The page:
People with bigger pensions live longer

BBEM90 Portrait of Man Holding Jar of Coins retirement savings man; business; people; concept; 70-80; year; old; city; 1; bank;
BBEM90 Portrait of Man Holding Jar of Coins retirement savings man; business; people; concept; 70-80; year; old; city; 1; bank;

How can you ensure you live a long and healthy life? Healthy eating, clean living and plenty of exercise may help, but if you really want your card from the Queen, then new research indicates that your best bet might be to start topping up your pension.

The research, by pension scheme administrator Equiniti, looked at the details of 610,000 deceased pensioners, and discovered that someone with an annual pension of between £25,000 and £30,000 was likely to live almost a year and a half longer than someone with a pension of between £10,000 and £15,000 a year.

It found that those on £10,000 to £15,000 would live to an average age of 78.8 years, those on £15,000-£20,000 lived to 79.62, those on £20,000-£25,000 lived to an average of 79.76, and those on £25,000-£30,000 lived to the age of 80.21.


Mark Webster, Business Development at Equiniti Pension Solutions, admitted that some of this is simply a reflection of the fact that wealthy people tend to live longer on average - and that wealthy people tend to have bigger pensions - so they are both a sign of wealth rather than being directly linked to one another.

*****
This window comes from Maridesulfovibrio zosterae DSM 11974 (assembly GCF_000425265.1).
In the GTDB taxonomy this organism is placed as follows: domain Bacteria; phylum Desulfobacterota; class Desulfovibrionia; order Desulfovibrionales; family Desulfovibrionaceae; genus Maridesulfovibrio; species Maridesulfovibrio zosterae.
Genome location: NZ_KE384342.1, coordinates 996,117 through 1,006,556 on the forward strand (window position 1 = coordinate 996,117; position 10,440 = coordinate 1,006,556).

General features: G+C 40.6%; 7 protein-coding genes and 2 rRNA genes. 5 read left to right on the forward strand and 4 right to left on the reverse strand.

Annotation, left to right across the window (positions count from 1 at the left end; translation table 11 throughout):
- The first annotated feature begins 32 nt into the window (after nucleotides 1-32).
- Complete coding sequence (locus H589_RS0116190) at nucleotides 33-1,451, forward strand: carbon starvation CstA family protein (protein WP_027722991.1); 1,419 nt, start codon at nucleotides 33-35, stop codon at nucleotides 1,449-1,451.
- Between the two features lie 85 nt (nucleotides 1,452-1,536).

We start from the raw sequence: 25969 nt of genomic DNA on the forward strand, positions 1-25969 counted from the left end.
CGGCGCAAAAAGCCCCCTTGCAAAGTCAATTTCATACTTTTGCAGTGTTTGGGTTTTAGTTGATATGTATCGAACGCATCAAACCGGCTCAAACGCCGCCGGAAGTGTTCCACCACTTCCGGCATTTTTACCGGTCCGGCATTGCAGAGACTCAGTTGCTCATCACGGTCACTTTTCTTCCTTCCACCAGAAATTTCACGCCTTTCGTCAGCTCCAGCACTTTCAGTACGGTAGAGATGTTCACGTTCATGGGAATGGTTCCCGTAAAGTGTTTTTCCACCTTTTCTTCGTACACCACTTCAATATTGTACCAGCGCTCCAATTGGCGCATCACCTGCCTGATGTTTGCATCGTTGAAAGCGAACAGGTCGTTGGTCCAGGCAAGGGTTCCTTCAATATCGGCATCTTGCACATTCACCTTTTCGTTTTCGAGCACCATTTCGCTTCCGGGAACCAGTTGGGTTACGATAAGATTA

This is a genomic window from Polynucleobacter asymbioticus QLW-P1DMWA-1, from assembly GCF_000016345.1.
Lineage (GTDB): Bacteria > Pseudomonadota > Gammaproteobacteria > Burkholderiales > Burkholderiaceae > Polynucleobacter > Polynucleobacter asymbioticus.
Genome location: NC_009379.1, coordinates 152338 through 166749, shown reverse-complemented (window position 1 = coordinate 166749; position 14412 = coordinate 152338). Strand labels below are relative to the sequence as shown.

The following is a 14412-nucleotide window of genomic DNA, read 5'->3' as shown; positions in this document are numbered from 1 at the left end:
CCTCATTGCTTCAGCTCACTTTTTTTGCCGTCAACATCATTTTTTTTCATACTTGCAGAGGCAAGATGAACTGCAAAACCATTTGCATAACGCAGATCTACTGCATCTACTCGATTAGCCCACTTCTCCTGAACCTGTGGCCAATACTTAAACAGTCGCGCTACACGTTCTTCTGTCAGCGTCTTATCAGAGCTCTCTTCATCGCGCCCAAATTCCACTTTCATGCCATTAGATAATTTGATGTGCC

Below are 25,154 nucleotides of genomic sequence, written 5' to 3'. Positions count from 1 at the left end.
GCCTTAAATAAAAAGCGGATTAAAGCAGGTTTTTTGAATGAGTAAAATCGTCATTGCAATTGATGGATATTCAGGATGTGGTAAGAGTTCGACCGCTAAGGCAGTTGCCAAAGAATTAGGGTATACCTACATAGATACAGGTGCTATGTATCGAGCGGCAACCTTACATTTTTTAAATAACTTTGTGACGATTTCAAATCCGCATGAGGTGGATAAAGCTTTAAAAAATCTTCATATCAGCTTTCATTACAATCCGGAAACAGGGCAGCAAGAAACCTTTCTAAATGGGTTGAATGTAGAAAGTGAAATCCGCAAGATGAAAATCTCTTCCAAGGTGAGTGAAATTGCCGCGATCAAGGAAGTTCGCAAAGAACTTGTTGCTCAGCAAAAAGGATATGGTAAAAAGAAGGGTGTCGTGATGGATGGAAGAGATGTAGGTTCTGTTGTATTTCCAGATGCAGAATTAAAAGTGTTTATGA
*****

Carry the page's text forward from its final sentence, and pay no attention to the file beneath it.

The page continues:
It's the same effect that sees people in wealthier areas living longer than those from less well-off areas. The ONS highlights that male life expectancy is highest in East Dorset (82.9 years) and lowest in Glasgow (72.6 years), while for women life is longest in Purbeck (86.6 years) and shortest in Glasgow (78.5 years).

However, Webster added: "It is also reasonable to conclude that having a higher pension will for many increase their longevity."

This is a reasonable assertion, as they can afford a better diet, higher standard of living, better care in their old age, and may have access to faster healthcare through health insurance. All of this can have a knock-on effect on longevity.

It's safe to say that the impact isn't going to be the biggest determinant of longevity. Given that your retirement income is only likely to have an impact on your health and wellbeing in the final third of your life - there's a good chance that your general wealth throughout your earlier life is likely to have a bigger impact on your overall health and longevity.

However, you have to ask yourself what you have to lose by saving more for retirement. While you may be hoping to boost your longevity, at the very least, saving more in your pension will mean that when it comes to retirement you'll be able to afford a better quality of life - even if the quantity falls short of your ambitions.